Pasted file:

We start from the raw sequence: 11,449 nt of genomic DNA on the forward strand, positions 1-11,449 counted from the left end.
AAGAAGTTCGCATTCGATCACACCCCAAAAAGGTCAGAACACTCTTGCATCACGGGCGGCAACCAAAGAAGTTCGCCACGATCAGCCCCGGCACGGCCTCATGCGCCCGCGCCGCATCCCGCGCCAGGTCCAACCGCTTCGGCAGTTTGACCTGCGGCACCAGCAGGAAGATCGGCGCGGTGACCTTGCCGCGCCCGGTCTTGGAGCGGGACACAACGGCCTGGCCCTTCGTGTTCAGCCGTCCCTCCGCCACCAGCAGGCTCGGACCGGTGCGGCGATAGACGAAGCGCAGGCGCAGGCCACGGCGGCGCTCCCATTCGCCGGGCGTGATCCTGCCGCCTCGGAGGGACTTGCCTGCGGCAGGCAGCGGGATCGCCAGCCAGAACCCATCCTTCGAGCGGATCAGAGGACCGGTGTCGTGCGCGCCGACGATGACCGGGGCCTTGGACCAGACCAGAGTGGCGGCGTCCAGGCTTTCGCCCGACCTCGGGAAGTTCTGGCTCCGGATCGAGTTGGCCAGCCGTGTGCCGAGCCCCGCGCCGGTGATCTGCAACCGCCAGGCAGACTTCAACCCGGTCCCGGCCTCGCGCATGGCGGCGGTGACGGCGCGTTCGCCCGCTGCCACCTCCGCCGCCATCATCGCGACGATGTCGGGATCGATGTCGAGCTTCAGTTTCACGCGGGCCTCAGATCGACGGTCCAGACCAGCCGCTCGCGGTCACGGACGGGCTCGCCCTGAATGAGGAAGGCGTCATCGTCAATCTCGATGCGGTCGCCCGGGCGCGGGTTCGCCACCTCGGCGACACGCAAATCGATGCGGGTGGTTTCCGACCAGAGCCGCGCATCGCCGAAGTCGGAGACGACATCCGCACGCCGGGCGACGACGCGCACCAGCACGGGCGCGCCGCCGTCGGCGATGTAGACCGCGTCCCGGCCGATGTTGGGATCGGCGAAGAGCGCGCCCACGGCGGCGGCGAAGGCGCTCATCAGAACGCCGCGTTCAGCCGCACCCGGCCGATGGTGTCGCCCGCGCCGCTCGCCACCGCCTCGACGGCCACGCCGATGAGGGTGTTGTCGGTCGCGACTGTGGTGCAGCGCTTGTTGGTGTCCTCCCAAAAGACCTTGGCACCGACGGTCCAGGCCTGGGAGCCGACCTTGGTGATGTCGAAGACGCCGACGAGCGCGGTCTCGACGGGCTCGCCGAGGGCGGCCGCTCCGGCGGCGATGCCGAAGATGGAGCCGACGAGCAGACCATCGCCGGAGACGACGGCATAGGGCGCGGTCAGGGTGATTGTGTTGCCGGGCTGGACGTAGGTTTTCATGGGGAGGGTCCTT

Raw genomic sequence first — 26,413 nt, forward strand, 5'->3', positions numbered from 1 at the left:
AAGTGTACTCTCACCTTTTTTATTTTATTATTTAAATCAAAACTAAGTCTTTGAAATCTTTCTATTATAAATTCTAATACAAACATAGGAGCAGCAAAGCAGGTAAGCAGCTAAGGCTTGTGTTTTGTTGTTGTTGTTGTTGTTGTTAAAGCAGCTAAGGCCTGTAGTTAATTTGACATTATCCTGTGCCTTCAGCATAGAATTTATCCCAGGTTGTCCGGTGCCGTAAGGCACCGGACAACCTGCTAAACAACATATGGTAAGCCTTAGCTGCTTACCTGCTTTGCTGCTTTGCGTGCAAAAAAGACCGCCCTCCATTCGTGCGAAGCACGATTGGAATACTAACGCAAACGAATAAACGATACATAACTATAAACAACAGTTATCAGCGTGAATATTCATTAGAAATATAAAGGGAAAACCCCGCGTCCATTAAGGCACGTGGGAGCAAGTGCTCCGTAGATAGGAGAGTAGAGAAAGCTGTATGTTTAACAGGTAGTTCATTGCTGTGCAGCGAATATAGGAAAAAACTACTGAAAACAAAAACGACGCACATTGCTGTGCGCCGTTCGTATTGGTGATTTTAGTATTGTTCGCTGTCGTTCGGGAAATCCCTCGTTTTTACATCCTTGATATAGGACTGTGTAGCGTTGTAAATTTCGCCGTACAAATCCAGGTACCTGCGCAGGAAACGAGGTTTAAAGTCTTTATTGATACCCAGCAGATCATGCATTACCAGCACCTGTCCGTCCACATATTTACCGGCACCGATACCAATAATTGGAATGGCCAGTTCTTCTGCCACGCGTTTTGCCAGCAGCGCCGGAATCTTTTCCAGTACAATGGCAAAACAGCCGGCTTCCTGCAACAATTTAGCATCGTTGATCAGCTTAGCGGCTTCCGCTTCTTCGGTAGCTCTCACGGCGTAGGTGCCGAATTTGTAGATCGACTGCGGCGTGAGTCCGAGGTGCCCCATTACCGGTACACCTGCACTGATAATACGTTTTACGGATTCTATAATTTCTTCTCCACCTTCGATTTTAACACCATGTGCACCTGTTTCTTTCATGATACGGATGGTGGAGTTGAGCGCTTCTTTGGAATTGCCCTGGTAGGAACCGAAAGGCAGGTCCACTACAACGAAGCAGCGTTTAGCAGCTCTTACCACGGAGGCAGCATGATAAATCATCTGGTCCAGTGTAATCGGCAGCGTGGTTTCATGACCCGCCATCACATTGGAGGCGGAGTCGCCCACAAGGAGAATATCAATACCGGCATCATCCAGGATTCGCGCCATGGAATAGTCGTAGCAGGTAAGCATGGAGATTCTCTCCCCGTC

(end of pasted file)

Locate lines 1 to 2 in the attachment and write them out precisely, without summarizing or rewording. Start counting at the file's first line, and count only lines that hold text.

We start from the raw sequence: 11,449 nt of genomic DNA on the forward strand, positions 1-11,449 counted from the left end.
AAGAAGTTCGCATTCGATCACACCCCAAAAAGGTCAGAACACTCTTGCATCACGGGCGGCAACCAAAGAAGTTCGCCACGATCAGCCCCGGCACGGCCTCATGCGCCCGCGCCGCATCCCGCGCCAGGTCCAACCGCTTCGGCAGTTTGACCTGCGGCACCAGCAGGAAGATCGGCGCGGTGACCTTGCCGCGCCCGGTCTTGGAGCGGGACACAACGGCCTGGCCCTTCGTGTTCAGCCGTCCCTCCGCCACCAGCAGGCTCGGACCGGTGCGGCGATAGACGAAGCGCAGGCGCAGGCCACGGCGGCGCTCCCATTCGCCGGGCGTGATCCTGCCGCCTCGGAGGGACTTGCCTGCGGCAGGCAGCGGGATCGCCAGCCAGAACCCATCCTTCGAGCGGATCAGAGGACCGGTGTCGTGCGCGCCGACGATGACCGGGGCCTTGGACCAGACCAGAGTGGCGGCGTCCAGGCTTTCGCCCGACCTCGGGAAGTTCTGGCTCCGGATCGAGTTGGCCAGCCGTGTGCCGAGCCCCGCGCCGGTGATCTGCAACCGCCAGGCAGACTTCAACCCGGTCCCGGCCTCGCGCATGGCGGCGGTGACGGCGCGTTCGCCCGCTGCCACCTCCGCCGCCATCATCGCGACGATGTCGGGATCGATGTCGAGCTTCAGTTTCACGCGGGCCTCAGATCGACGGTCCAGACCAGCCGCTCGCGGTCACGGACGGGCTCGCCCTGAATGAGGAAGGCGTCATCGTCAATCTCGATGCGGTCGCCCGGGCGCGGGTTCGCCACCTCGGCGACACGCAAATCGATGCGGGTGGTTTCCGACCAGAGCCGCGCATCGCCGAAGTCGGAGACGACATCCGCACGCCGGGCGACGACGCGCACCAGCACGGGCGCGCCGCCGTCGGCGATGTAGACCGCGTCCCGGCCGATGTTGGGATCGGCGAAGAGCGCGCCCACGGCGGCGGCGAAGGCGCTCATCAGAACGCCGCGTTCAGCCGCACCCGGCCGATGGTGTCGCCCGCGCCGCTCGCCACCGCCTCGACGGCCACGCCGATGAGGGTGTTGTCGGTCGCGACTGTGGTGCAGCGCTTGTTGGTGTCCTCCCAAAAGACCTTGGCACCGACGGTCCAGGCCTGGGAGCCGACCTTGGTGATGTCGAAGACGCCGACGAGCGCGGTCTCGACGGGCTCGCCGAGGGCGGCCGCTCCGGCGGCGATGCCGAAGATGGAGCCGACGAGCAGACCATCGCCGGAGACGACGGCATAGGGCGCGGTCAGGGTGATTGTGTTGCCGGGCTGGACGTAGGTTTTCATGGGGAGGGTCCTT